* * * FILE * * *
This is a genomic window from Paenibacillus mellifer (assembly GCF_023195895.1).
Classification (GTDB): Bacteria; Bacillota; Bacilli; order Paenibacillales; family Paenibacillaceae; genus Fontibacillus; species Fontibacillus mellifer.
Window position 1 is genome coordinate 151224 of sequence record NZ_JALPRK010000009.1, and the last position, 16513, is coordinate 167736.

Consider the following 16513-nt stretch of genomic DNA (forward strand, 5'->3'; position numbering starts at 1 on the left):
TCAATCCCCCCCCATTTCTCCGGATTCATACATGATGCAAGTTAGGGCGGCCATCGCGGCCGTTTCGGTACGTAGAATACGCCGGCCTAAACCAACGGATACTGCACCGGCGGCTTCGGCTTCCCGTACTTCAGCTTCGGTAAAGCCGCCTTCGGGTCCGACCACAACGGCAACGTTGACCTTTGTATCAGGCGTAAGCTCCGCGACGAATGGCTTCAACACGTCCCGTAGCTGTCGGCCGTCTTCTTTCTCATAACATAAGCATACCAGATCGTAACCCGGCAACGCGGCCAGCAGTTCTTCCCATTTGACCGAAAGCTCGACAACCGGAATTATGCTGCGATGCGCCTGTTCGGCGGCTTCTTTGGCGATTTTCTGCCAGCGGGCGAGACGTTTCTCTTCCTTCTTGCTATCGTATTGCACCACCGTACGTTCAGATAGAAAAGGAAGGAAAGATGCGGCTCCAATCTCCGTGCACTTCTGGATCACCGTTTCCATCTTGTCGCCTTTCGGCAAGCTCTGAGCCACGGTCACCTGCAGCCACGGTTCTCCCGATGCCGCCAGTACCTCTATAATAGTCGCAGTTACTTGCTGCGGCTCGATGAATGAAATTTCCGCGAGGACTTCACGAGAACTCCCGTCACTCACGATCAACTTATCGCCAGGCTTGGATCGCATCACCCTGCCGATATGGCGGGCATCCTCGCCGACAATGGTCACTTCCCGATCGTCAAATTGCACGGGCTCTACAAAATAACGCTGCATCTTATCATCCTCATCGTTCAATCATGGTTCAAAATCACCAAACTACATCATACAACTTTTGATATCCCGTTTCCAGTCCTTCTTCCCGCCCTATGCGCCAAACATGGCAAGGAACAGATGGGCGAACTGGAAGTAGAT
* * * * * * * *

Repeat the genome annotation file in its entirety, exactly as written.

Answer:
This is a genomic window from Paenibacillus mellifer (assembly GCF_023195895.1).
Classification (GTDB): Bacteria; Bacillota; Bacilli; order Paenibacillales; family Paenibacillaceae; genus Fontibacillus; species Fontibacillus mellifer.
Window position 1 is genome coordinate 151224 of sequence record NZ_JALPRK010000009.1, and the last position, 16513, is coordinate 167736.

Consider the following 16513-nt stretch of genomic DNA (forward strand, 5'->3'; position numbering starts at 1 on the left):
TCAATCCCCCCCCATTTCTCCGGATTCATACATGATGCAAGTTAGGGCGGCCATCGCGGCCGTTTCGGTACGTAGAATACGCCGGCCTAAACCAACGGATACTGCACCGGCGGCTTCGGCTTCCCGTACTTCAGCTTCGGTAAAGCCGCCTTCGGGTCCGACCACAACGGCAACGTTGACCTTTGTATCAGGCGTAAGCTCCGCGACGAATGGCTTCAACACGTCCCGTAGCTGTCGGCCGTCTTCTTTCTCATAACATAAGCATACCAGATCGTAACCCGGCAACGCGGCCAGCAGTTCTTCCCATTTGACCGAAAGCTCGACAACCGGAATTATGCTGCGATGCGCCTGTTCGGCGGCTTCTTTGGCGATTTTCTGCCAGCGGGCGAGACGTTTCTCTTCCTTCTTGCTATCGTATTGCACCACCGTACGTTCAGATAGAAAAGGAAGGAAAGATGCGGCTCCAATCTCCGTGCACTTCTGGATCACCGTTTCCATCTTGTCGCCTTTCGGCAAGCTCTGAGCCACGGTCACCTGCAGCCACGGTTCTCCCGATGCCGCCAGTACCTCTATAATAGTCGCAGTTACTTGCTGCGGCTCGATGAATGAAATTTCCGCGAGGACTTCACGAGAACTCCCGTCACTCACGATCAACTTATCGCCAGGCTTGGATCGCATCACCCTGCCGATATGGCGGGCATCCTCGCCGACAATGGTCACTTCCCGATCGTCAAATTGCACGGGCTCTACAAAATAACGCTGCATCTTATCATCCTCATCGTTCAATCATGGTTCAAAATCACCAAACTACATCATACAACTTTTGATATCCCGTTTCCAGTCCTTCTTCCCGCCCTATGCGCCAAACATGGCAAGGAACAGATGGGCGAACTGGAAGTAGAT